The split result has effectively given each of the two parties a different constitutional stick with which to beat the other. Democrats get to focus on process. The House can harry Trump with demands for more and more information about his doings – his taxes, his businesses, his Russian contacts, his working habits, his family ties and anything and everything else they can think of (or that Mueller thinks of for them). The Republicans, through the Senate, get to focus on people. Trump can continue to populate the bench with conservative judges – including, quite possibly, another Supreme Court justice – and to deprive the regulatory branches of government of personnel altogether, by leaving vacancies unfilled. It is control of the evidence v. control of the appointments. The former is probably more useful for winning the battles of the next couple of years, but the latter may still be the key to winning the war. Long after Trump is gone, even if driven out by his opponents, his legacy of nominations will haunt the American state like a malign ghost.
That said, many Democrats appear to believe the future is now on their side. As well as beginning the long grind of rescuing state governments from Republican control after the catastrophic losses of the Obama years, there were other notable successes in reversing some deeply anti-democratic initiatives. In a Florida-wide plebiscite on Amendment 4, which restored the right to vote to anyone convicted of a felony, the same electorate that gave Florida’s senior offices to the Republicans also restored the franchise to its felons by a margin of 60 to 40. In 2020, 1.4 million previously disenfranchised Floridians will get a say, including nearly 20 per cent of the total African American electorate in the state. It won’t be so easy for the Republicans to hold on to those offices next time round.
In Texas, Beto O’Rourke came within three points of capturing Ted Cruz’s state Senate seat. The excitement generated by his campaign may have made this loss seem like a heavy blow to his supporters, but he did remarkably well to get so close. His strategy, which was to concentrate on turning out ‘natural’ Democrats – the young, the college-educated, the metropolitan, the non-white – in sufficient numbers to overwhelm his opponent, was probably always destined to come up short against a well-oiled Republican machine. But demographic destiny appears to favour the Democrats in the South. The young will age without necessarily changing their more liberal attitudes. The white majority will progressively shrink. The cities will continue to swallow up the countryside. It is only a matter of time.
Yet there lies the trap that Trump has set. Democrats are waiting for the future. In the meantime, Trump defines it. Ask yourself this: can you imagine what the world will be like in ten or 15 years’ time if the president’s agenda remains in force? It isn’t hard, though it isn’t pretty either. It would be more protectionist but less regulated, more nationalist but less collaborative; work would be plentiful but much more precarious, public discourse coarser and a lot more violent; international institutions weaker and international relations on a knife-edge; the political landscape of America would be fractured as states got to do their own thing (including on abortion). What, though, would a world run by Democrats be like? I can offer some generalities: more civil, maybe, or at least more insistent on certain civilities; more tolerant, perhaps (or perhaps not); more concerned with justice; more environmentally friendly; better, somehow. But it’s fuzzy, where Trump’s world is in focus. And in politics, something still beats nothing.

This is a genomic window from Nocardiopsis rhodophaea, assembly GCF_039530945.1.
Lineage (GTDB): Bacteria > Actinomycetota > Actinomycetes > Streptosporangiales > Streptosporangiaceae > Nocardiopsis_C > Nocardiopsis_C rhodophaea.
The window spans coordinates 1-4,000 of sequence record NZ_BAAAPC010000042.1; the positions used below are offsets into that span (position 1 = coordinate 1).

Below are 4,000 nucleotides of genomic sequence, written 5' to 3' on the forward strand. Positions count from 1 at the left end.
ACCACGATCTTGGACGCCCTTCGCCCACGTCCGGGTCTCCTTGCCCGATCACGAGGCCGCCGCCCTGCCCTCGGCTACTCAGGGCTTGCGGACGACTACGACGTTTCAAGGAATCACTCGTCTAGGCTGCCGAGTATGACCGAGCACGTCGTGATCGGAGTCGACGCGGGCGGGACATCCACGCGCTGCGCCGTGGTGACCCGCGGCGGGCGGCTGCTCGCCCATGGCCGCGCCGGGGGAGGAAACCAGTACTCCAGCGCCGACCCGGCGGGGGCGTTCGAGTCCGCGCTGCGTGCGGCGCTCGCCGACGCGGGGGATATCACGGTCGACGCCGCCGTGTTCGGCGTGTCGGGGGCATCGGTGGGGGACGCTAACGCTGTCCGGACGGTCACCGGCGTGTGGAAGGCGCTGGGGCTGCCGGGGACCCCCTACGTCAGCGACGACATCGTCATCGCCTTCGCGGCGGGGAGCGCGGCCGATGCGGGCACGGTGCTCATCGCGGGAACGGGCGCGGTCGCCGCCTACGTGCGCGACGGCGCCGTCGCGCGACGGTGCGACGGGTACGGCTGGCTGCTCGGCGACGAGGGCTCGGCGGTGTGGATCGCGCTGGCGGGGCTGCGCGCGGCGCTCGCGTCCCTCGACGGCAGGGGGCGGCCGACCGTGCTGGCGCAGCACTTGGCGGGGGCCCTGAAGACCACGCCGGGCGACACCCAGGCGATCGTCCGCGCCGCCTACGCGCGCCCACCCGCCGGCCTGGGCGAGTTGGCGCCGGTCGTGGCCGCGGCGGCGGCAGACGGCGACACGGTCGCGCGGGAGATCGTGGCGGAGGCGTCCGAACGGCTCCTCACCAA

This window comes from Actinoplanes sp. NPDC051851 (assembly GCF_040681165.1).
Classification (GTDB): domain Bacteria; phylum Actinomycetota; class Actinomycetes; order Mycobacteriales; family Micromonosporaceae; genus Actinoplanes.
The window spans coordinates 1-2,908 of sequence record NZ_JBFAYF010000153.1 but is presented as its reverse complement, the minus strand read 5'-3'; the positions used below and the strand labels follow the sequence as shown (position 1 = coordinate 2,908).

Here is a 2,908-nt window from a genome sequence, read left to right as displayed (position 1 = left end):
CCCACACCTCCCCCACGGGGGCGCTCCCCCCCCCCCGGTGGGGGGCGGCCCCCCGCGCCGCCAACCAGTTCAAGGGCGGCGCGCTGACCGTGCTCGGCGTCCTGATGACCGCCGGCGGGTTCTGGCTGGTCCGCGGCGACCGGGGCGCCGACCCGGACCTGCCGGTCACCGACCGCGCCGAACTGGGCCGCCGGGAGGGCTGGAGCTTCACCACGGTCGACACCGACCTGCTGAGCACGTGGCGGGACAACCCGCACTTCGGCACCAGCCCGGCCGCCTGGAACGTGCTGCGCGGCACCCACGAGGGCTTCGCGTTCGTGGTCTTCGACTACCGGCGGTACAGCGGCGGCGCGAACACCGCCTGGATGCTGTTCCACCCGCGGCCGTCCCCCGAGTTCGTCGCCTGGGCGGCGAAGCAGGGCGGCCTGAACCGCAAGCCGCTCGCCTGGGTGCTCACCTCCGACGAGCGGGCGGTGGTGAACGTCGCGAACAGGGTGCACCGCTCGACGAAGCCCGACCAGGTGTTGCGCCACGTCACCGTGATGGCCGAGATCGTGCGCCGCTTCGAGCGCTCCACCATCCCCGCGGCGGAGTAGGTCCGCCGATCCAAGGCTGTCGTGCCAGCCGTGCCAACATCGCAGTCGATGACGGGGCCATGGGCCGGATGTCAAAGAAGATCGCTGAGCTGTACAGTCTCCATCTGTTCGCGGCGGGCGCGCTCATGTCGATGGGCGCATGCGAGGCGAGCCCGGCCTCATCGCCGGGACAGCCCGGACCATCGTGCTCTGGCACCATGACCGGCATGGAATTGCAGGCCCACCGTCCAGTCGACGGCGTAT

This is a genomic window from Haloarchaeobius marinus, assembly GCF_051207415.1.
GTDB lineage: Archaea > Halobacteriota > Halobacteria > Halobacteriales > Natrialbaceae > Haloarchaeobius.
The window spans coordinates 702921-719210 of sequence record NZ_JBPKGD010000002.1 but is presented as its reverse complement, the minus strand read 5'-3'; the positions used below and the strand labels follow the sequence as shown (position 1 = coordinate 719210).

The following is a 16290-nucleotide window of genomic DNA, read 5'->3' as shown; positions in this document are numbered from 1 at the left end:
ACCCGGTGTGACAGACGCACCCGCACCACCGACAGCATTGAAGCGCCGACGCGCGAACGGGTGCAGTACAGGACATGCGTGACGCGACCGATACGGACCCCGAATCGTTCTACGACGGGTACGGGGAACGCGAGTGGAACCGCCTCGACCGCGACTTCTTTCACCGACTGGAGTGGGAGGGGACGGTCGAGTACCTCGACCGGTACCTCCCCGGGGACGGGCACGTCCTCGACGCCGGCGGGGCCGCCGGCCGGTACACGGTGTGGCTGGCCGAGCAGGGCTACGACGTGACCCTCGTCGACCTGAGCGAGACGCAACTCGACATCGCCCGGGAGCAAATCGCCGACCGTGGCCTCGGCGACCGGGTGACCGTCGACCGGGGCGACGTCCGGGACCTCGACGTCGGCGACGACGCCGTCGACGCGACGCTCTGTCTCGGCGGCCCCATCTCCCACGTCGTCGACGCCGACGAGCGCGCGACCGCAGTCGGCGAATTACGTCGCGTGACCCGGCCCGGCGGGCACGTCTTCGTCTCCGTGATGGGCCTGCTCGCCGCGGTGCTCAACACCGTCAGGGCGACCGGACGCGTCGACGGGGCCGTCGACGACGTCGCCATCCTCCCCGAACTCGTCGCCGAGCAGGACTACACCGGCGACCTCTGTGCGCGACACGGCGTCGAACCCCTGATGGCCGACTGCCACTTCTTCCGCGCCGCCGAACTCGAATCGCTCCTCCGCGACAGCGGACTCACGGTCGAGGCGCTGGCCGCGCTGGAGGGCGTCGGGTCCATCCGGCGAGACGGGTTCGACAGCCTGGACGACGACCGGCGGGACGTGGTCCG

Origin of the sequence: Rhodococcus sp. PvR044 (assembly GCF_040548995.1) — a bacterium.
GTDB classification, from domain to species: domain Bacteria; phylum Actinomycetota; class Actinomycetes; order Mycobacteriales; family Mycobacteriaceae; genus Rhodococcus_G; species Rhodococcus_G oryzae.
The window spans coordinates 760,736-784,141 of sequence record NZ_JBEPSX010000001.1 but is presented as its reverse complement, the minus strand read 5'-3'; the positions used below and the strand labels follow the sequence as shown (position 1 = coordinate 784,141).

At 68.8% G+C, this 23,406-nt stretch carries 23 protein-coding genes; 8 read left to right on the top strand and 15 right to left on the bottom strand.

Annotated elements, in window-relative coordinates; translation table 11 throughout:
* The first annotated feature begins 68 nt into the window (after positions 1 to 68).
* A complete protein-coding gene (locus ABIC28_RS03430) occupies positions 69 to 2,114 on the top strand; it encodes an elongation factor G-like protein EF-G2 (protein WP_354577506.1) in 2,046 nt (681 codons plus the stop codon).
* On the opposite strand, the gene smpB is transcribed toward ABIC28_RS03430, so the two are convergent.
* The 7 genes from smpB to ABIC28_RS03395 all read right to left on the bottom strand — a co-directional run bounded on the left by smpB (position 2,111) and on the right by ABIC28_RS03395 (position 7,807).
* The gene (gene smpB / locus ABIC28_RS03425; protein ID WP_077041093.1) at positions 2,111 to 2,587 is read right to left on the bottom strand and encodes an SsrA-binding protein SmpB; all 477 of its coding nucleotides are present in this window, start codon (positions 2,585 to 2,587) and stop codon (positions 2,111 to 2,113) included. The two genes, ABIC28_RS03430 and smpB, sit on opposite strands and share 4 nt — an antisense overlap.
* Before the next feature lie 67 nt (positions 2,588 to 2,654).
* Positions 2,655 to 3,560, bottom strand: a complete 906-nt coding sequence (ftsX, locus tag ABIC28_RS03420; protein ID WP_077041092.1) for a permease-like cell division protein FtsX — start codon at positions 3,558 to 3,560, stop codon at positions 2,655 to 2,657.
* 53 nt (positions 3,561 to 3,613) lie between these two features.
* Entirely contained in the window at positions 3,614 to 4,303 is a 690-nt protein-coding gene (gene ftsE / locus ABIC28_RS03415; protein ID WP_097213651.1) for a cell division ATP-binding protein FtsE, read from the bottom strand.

The problem for US Democrats, and more generally for social democrats around the globe, is that at a time of rapid and alarming change they don’t have as sharp a vision of the future as the people who want to go back to an imagined past. The centre-left can provide better policy prescriptions, but policy is never enough to produce a clear picture of politics. All the vivid images are coming from the populist fringes. Promising a world without Trump is the best the Democrats have to offer. They are the anti-matter to Trump’s matter.
Whether Trump has been normalised or normality has been Trumpified, the prognosis looks the same. Presidents who lose their first midterms tend to go on to win a second term. It happened to Eisenhower, Nixon, Reagan, Clinton and Obama. Truman and Johnson didn’t try. Kennedy didn’t get the chance. Only Carter and George H.W. Bush failed. Incumbents still have huge advantages under the American system, because the opposition doesn’t get a leader to set its presidential agenda until very late in the day. That’s why it is so hard to defeat a party after one term in the White House but relatively easy after two, when the playing field has been levelled again. Trump could still destroy himself by some act of hubris. A severe economic downturn could yet wreck his chances of re-election. But we are left waiting on his next move. As I write this, he just fired Jeff Sessions.